“Be careful, Clay,” Lucy warned.

“I promise you that,” Clay replied. He leaned from the saddle to give Lucy one more kiss, then heeled Mike into a trot.

“I know you’ve got that old shirt in your saddlebags, Clay Taggart,” Lucy called after him.

Clay turned in his saddle, smiled and waved in reply.

“Michael she calls you,” Clay exclaimed, patting the horse’s neck. He pushed the pinto into a lope. “And you fall for that, horse. Never would have guessed a pretty face would turn your head.”

Mike snorted explosively.

“I reckon you’re right,” Clay chortled. “I fell for that pretty face too.”

While he rode along, the Ranger reflected on the changes to his life in the two months since he’d met the pretty schoolmarm down in Uvalde. As she’d told him would happen, they had indeed gotten married. Lucy had come to Austin with him and found another teaching position. And now Clay, who had always been content with a bunk in the Ranger Headquarters barracks, had scraped together enough money for a down payment on that small house and barn in Manchaca, a tiny hamlet on the outskirts of Austin. Lucy’s feminine touch was evident throughout the house, with lace curtains at the windows, gingham covers on the bed, and flowers growing at the front door. Even Clay’s guns and Stetson were relegated to a corner in the kitchen.

Clay gave a rueful chuckle.

“Sun’s already up an hour, Mike. We’d best pick up the pace.”

He heeled Mike into a long-reaching gallop.

“Looks like we’re gonna have ridin’ pards this trip, Mike,” Clay remarked as he reined up in front of Ranger Headquarters, dismounted, and looped Mike’s reins over the hitchrail. He recognized the two mounts already nosing the rail, Dade French’s steeldust Spook, and Dusty, Jim Huggins’ long-legged chestnut.

Clay entered the building and strode down the hallway to Captain Joseph Morris’s office. Huggins and French were already seated. The captain looked up from behind his desk when Clay entered.

“See, boys, told you when a man gets married you just can’t count on him,” Morris joked.

“Reckon that means me too, Cap’n,” Jim Huggins laughed. The veteran sergeant was married, with a son and daughter.

“Don’t forget you’ve also got a wife, Cap’n,” Clay retorted.

“Don’t remind me,” Morris sighed. “Dade here’s the only one of us with sense enough not to get hitched.”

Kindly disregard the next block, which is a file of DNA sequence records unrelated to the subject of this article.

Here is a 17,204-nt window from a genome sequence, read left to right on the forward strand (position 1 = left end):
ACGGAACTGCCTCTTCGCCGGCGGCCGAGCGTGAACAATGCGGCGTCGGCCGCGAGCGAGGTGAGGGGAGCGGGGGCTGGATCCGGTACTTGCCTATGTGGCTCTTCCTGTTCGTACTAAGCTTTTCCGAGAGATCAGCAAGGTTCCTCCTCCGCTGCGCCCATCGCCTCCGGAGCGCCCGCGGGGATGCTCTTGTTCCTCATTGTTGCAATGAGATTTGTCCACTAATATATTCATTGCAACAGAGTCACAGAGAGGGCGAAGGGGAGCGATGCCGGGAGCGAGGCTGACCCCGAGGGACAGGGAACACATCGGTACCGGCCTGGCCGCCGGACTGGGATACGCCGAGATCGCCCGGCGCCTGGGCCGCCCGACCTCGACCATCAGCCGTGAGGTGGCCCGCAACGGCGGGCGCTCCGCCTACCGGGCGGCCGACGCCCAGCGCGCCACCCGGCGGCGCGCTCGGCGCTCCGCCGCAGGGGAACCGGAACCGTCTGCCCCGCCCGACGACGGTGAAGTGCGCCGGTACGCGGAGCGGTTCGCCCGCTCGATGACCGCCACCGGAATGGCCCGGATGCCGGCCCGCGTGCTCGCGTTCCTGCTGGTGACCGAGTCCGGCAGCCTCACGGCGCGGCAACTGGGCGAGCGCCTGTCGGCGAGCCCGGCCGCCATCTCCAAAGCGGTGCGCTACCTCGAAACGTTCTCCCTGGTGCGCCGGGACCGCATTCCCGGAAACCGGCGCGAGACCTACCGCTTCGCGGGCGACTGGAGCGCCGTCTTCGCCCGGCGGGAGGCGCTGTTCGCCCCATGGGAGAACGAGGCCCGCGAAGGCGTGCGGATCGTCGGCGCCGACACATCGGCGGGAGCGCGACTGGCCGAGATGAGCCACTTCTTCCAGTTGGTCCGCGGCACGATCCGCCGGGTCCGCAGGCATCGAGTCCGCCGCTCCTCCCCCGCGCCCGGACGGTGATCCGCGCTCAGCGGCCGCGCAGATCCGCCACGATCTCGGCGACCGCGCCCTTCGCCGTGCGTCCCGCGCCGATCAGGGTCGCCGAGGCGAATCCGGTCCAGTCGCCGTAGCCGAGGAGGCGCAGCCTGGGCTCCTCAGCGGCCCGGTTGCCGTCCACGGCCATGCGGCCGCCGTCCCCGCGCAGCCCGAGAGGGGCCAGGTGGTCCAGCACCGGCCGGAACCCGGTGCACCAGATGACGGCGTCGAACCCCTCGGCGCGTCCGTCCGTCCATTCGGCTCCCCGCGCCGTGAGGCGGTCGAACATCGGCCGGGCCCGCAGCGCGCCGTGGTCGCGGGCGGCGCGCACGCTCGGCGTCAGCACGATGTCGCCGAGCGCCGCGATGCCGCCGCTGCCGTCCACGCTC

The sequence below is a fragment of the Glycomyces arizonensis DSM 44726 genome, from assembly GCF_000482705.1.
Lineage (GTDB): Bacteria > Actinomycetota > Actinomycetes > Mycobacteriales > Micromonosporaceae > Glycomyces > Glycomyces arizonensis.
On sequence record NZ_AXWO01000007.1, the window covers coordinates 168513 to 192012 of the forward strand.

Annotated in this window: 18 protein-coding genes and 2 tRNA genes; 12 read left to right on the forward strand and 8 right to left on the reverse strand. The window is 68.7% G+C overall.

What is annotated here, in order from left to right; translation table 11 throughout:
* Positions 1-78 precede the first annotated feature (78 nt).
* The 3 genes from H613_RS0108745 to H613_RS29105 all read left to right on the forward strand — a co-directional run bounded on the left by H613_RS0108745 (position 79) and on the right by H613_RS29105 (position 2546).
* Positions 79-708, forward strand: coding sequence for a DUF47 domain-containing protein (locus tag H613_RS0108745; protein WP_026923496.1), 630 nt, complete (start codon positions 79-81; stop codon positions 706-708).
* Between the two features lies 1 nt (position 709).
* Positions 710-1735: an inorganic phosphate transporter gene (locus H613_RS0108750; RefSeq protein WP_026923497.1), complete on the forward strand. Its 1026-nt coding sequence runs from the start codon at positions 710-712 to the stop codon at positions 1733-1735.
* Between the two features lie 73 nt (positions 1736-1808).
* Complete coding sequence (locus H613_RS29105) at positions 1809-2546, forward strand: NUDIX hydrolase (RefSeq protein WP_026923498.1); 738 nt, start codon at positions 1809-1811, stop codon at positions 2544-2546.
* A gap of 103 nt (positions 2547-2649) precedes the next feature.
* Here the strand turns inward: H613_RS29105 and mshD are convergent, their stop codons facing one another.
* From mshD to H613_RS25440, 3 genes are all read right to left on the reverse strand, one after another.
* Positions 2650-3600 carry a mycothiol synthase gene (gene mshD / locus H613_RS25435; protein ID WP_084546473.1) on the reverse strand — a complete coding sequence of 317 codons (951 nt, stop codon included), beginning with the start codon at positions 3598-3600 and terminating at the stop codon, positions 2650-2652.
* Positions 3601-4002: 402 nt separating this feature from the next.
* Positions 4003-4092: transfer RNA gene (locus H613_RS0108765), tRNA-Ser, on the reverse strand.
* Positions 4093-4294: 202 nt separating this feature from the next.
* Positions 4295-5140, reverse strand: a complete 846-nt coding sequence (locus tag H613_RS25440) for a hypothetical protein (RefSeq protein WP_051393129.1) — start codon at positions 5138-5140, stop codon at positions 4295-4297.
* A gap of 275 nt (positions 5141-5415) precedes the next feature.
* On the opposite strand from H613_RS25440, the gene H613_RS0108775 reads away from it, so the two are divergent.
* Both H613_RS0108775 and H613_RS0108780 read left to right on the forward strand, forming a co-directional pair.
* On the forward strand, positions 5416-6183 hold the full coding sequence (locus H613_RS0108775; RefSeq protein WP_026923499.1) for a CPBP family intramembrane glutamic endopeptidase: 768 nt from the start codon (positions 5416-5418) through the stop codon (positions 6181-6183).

“Boy howdy, that’s for certain,” Dade agreed. He took a puff on his quirly. “No female’s gonna tie me down.”

“I wouldn’t bet a hat on it,” Clay chuckled.

“That’s enough discussion of the marital state,” Morris stated. “Clay, pour yourself a cup of coffee and pull up a chair.”

“All right.”

Clay took a mug from a shelf, lifted the battered coffeepot from the stove in the corner, and poured the mug brimful. He settled into a cane bottom chair.

Morris opened the manila file on his desk. He put on a pair of pince-nez spectacles to scan its contents, then leaned back in his chair. He lit his pipe and took a long pull, sending a blue smoke ring toward the ceiling.

“You boys are headin’ for the lower Panhandle. There’s a heap of trouble brewin’ up there.”

“What kind of trouble?” Dade asked.

“Indian trouble… and outlaw trouble. Is there any other kind?” Morris retorted.

“Women trouble,” Dade laughed.

“You’re not gonna have time to worry about that kind of trouble,” Morris assured him.

“I’m kinda surprised to hear talk of Indian trouble. The Comanch’ haven’t been a problem for quite some time,” Jim noted.

“Well, they’re raidin’ again from the reports I’ve gotten,” Morris explained. “But that’s not your main assignment. The Army’s still supposed to be takin’ care of those Comanches. You’ll just try’n round up any you might stumble across.”

“Then that leaves the outlaws,” Clay answered.

“It sure does. And you’ll have your hands full with them,” Morris snapped. He turned and pointed to the wall map behind him.

“You know folks are startin’ to settle up that way, and counties are bein’ organized. One of those is Scurry County. Its seat is a town called Snyder. But there’s no law to speak of in that whole region, so the settlers are pretty much at the mercy of any renegades preyin’ on ’em.”

“So you want us to round up those renegades and quiet things down,” Jim said.

“That, and more.”

Morris traced a line on the map with his finger.